As the main party marched past Louis van Zyl’s house, he was awoken by his dogs barking and he watched the procession. To his dismay, he saw some soldiers slaughtering some of his pregnant ewes, so he grabbed his rifle and fired at them.

Meanwhile the head of the column had approached the Kesieberg. One of the Boers was squatting down on the hillside when he saw the glint of a bayonet - then many more. Suddenly he observed the British column and the reality hit him. He pulled up his trousers, darted back to the laager and raised the alarm at precisely the same time that van Zyl fired his first shot. As you said, the rest is history.

Incidentally, many years later Louis van Zyl had a premonition of his death - the precise time and date. His grieving family gathered around his bedside to bid him farewell. The time came and went. He lived for many more years, with the nickname of Louis ‘Doodgaan’ van Zyl!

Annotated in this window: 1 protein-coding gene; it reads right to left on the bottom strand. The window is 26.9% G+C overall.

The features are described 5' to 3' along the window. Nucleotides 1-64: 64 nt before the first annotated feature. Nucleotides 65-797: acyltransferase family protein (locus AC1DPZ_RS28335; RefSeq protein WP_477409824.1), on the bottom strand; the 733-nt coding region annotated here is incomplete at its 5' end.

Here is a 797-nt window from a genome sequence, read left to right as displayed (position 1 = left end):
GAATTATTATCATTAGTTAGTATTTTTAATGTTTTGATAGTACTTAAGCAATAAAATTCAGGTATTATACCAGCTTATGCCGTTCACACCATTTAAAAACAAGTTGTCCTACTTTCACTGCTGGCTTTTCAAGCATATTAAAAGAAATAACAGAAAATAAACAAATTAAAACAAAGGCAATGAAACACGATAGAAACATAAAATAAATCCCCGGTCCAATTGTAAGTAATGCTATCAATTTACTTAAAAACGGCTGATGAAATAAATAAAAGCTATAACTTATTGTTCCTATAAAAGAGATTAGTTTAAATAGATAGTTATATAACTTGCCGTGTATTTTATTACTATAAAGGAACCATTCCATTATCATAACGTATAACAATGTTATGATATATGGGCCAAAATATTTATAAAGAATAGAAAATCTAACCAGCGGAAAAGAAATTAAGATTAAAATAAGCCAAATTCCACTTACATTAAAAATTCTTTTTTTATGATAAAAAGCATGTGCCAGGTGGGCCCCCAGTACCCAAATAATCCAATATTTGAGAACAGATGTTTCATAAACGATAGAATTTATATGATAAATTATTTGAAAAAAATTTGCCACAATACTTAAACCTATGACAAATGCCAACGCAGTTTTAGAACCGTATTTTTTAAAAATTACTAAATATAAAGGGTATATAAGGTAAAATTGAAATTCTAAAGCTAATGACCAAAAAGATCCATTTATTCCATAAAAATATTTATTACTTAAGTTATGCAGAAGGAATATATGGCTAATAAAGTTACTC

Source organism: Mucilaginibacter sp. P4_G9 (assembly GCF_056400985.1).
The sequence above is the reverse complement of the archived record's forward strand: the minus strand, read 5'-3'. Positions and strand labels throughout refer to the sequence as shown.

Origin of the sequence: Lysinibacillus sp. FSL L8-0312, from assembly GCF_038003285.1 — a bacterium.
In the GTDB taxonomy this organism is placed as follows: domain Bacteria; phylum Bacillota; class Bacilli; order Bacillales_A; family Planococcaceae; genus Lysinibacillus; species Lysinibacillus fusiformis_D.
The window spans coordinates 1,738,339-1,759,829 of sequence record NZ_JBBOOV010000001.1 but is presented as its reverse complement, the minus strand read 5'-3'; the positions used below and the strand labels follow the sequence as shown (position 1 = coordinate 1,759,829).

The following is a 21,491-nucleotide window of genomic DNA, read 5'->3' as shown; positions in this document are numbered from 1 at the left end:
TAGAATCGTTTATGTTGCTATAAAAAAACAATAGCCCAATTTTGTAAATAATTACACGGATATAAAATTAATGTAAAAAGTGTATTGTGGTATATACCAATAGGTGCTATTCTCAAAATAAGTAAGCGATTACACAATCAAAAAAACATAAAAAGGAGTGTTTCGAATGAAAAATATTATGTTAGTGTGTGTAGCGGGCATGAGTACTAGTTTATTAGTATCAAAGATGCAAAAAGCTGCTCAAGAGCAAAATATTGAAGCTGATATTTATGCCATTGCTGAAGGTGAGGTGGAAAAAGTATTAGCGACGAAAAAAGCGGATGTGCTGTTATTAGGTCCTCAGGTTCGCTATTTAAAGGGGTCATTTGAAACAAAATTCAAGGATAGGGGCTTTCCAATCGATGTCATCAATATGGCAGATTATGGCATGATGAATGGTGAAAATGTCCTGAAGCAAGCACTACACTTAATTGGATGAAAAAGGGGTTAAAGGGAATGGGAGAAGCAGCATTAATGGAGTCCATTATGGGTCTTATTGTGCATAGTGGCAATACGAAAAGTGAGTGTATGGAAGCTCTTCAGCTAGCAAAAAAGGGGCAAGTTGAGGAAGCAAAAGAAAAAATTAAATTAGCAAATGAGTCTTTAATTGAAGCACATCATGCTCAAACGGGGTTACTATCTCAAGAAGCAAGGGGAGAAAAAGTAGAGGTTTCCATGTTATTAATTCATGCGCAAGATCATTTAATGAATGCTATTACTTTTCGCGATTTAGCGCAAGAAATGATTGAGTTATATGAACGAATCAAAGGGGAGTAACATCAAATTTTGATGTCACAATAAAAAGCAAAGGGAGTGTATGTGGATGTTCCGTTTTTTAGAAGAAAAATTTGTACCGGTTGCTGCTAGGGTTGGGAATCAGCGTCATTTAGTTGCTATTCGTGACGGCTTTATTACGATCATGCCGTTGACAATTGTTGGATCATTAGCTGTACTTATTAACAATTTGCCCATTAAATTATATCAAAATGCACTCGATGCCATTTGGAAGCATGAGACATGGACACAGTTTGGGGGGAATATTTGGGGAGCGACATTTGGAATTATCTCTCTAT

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Date Curtain Raiser Speaker Main Lecture Speaker
11 January The Cu Chi Tunnels Ken Stewart The political Battle of Muizenberg Malcolm Kinghorn
8 February Movement Light, a unique unit in the British Army Paul Galpin The sinking of HMS Barham Peter Duffell-Canham
8 March AGM   Frontier Wars Piet Hall
12 April Northern Rhodesia Police Tim Jones   tba
10 May Campaign furniture Rob Melville The Nuremberg Trials Chris McCanlis, BCR
7 June Men of Iron Bill Mills SANDF Integration Jock Harris
12 July HMS Seraph Barry Irwin The Battle of Waterloo Pat Irwin
9 August Film Night Paul Galpin    
13 September tbc   Leadership debate John Stevens
13 October (Note: Saturday in Grahamstown) First City Regiment TBC Some ideas on the causes and course of the 1st Anglo Boer War 1880/1881 Alan Bamford
8 November A British Army National Serviceman in the 1950s Richard Tomlinson The Battle of Bannockburn Mike Duncan
13 December tbc   Pearl Harbour Geoff Hamp-Adams

Ian Pringle
Scribe / Secretary.

083-636-6623 or

South African Military History Society /